Oh, Freedom! by Francesco D'Adamo
|Oh, Freedom! by Francesco D'Adamo|
|Category: Confident Readers|
|Reviewer: Tony Taylor|
|Summary: A fascinating and atmospheric story of the secret Underground Railroad in 1850's America. The book is a captivating portrayal of slaves, who risked everything in search of freedom. Effortlessly descriptive; so vivid and visual it reads like a movie.|
|Buy? Yes||Borrow? Yes|
|Pages: 138||Date: June 2016|
|Publisher: Darf Publishing|
I don't want my children to grow up as slaves…
Oh, Freedom!, set in 1850 Alabama, follows the journey of a black cotton-picking family as they attempt a perilous journey to Canada in search of freedom. Before their escape, they simply existed as slaves living on a plantation under the ownership of the infamous Captain Archer - a white man who, to their eyes, owned the world. The family knew nothing else of the world except toiling the land under the watchful master's gaze and whip from dusk till dawn. One early evening in May 1850, the family are visited by a mysterious stranger known only as Peg Leg Joe who carried a large bottle of beer, a banjo and a promise of freedom. He becomes the family's guide to lead them from the plantation along the Underground Railroad; in search of Canada for a life they have barely dared to dream of. The family knew of only one thing: the journey would be fraught with danger which Francesco D'Adamo captures brilliantly with his atmospheric writing style.
Oh, Freedom! is a fictional historical recount of the journey which thousands of slaves in America took between 1800 and 1860. It's reported that as many as 100,000 slaves escaped on the Underground Railroad during this time. Along the route, numerous stations were set up where the slaves could receive clothes, food, and shelter or where land owners would simply turn a blind-eye. Songs were passed down which acted as secret maps by using the stars as directions. Although this is a work of fiction, Peg Leg Joe is based upon a real person or perhaps a collection of people. No firm evidence exists but tales tell of a sailor who visited plantations, taught the slaves his songs and they would disappear overnight.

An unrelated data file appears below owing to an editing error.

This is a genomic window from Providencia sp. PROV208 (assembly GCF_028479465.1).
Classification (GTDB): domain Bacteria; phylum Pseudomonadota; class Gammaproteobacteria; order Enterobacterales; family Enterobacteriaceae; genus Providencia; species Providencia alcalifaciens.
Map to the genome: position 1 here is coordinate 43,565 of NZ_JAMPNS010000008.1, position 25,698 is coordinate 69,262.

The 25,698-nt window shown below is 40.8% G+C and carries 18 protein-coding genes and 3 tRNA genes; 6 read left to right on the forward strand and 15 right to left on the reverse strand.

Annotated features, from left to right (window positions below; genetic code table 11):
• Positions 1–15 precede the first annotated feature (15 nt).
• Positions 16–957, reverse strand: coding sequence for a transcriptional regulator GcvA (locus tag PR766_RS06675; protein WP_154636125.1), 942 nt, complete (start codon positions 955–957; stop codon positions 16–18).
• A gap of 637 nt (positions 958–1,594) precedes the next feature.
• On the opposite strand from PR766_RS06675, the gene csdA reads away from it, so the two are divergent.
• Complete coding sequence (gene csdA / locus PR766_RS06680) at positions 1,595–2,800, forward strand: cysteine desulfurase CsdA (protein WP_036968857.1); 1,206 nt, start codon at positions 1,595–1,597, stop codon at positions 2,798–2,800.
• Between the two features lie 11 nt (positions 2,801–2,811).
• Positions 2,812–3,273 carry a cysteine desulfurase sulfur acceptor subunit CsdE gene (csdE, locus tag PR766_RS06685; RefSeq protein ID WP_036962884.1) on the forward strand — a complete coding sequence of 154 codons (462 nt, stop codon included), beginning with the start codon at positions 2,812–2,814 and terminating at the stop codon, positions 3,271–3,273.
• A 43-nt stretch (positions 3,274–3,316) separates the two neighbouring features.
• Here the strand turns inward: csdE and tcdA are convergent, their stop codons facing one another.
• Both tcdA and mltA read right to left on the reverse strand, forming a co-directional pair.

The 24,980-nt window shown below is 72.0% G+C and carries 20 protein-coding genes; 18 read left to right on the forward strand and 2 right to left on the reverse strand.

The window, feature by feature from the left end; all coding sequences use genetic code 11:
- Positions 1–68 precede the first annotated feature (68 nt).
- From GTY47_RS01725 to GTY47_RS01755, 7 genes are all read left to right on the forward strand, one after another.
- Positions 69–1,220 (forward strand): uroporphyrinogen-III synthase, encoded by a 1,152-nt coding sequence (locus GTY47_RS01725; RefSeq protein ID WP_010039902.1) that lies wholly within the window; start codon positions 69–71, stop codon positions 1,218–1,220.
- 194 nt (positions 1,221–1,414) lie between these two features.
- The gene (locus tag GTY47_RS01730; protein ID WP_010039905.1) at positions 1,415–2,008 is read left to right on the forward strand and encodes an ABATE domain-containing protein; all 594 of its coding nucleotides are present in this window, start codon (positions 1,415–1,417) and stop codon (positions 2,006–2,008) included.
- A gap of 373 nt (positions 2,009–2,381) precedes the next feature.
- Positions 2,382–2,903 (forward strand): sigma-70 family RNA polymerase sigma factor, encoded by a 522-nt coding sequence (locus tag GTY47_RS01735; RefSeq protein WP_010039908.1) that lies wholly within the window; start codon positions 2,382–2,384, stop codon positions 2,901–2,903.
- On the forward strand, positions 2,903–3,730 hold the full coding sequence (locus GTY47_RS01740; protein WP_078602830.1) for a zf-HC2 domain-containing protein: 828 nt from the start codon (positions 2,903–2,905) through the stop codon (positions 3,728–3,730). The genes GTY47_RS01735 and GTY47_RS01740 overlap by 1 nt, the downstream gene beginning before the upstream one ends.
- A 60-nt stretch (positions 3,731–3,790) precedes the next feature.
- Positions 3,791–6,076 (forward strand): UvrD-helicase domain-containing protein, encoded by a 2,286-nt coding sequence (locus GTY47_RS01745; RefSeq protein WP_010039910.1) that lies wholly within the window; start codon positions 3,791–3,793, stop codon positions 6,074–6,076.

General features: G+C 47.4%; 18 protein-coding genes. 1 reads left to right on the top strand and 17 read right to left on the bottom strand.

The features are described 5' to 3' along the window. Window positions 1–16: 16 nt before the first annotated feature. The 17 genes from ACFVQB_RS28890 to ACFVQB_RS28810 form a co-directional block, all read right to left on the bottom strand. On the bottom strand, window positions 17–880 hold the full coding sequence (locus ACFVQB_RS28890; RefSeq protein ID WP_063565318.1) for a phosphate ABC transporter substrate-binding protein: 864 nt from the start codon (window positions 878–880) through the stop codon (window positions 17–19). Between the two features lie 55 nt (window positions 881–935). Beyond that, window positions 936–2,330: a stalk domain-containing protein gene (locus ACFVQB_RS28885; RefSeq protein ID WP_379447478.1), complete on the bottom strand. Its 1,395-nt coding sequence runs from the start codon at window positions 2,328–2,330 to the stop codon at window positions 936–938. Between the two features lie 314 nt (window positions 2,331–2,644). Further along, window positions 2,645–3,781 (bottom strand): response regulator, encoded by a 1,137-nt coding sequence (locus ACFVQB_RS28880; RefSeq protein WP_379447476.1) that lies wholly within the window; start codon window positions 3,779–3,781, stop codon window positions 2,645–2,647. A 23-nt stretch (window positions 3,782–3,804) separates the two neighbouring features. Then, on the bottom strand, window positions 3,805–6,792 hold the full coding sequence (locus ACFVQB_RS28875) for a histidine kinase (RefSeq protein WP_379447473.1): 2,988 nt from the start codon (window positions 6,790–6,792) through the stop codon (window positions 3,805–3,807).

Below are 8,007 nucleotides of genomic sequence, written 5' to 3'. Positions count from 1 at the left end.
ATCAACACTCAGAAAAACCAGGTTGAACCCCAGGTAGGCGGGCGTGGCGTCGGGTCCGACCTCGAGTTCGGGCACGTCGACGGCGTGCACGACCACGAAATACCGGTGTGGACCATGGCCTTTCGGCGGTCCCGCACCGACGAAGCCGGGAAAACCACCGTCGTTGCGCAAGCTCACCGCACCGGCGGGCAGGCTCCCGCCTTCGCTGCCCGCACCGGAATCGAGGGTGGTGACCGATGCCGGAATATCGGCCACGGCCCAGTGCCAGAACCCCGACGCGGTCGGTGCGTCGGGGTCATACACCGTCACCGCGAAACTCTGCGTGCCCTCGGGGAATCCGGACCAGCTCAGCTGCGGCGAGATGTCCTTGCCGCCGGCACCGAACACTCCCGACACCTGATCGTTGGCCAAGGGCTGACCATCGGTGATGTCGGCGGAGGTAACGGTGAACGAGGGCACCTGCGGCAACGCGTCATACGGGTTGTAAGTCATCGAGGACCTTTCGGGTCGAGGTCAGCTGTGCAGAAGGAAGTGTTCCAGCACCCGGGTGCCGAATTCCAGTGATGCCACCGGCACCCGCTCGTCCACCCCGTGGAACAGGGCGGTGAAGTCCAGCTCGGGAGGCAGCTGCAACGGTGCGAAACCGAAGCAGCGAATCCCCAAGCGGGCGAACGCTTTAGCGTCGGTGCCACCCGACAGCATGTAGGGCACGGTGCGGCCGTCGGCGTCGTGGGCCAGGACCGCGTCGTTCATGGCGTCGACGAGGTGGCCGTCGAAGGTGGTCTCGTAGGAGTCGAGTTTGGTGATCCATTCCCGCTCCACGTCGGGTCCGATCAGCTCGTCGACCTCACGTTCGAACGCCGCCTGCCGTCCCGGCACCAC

I particularly enjoyed the author's descriptive writing of the setting and conditions which the slaves encountered. He carefully uses the weather to enhance the feeling and sense of hope and dread of the characters. Right from the start D'Adamo writes: Behind him, threatening black clouds raced rapidly over the plain, unleashing thunder, flashes of lightening and thunderbolts. This style is consistent throughout and I could see, hear and feel what Tommy would. I especially enjoyed this descriptive writing approach. Personally, I feel the story lacked some excitement and sense of suspense. This is not to be negative about the story as I thoroughly enjoyed it.
Oh, Freedom! is a short story which I believe is a great length for a children's book, at 138 pages. It is incredibly accessible which will provide children with a historical understanding in a fictional narrative of an era of which many will have no prior knowledge. As a Year 6 Primary School teacher, my class would read this confidently and they would gain a fantastic insight into 1850's America. Additionally, the themes in Oh, Freedom! can be compared with the refugee crisis in Syria today, where people are fleeing their homes in hope of freedom and a better life.
For further reading, I would suggest Midnight Fox by Besty Byers (however this has not been reviewed here at Bookbag) as this has a similar atmospheric style of writing with slightly less action and excitement. Additionally I recommend the brilliant The Arrival by Shaun Tan as this purely picture book portrays the notion of leaving all you know in search of a new life.
You can read more book reviews or buy Oh, Freedom! by Francesco D'Adamo at Amazon.co.uk
You can read more book reviews or buy Oh, Freedom! by Francesco D'Adamo at Amazon.com.
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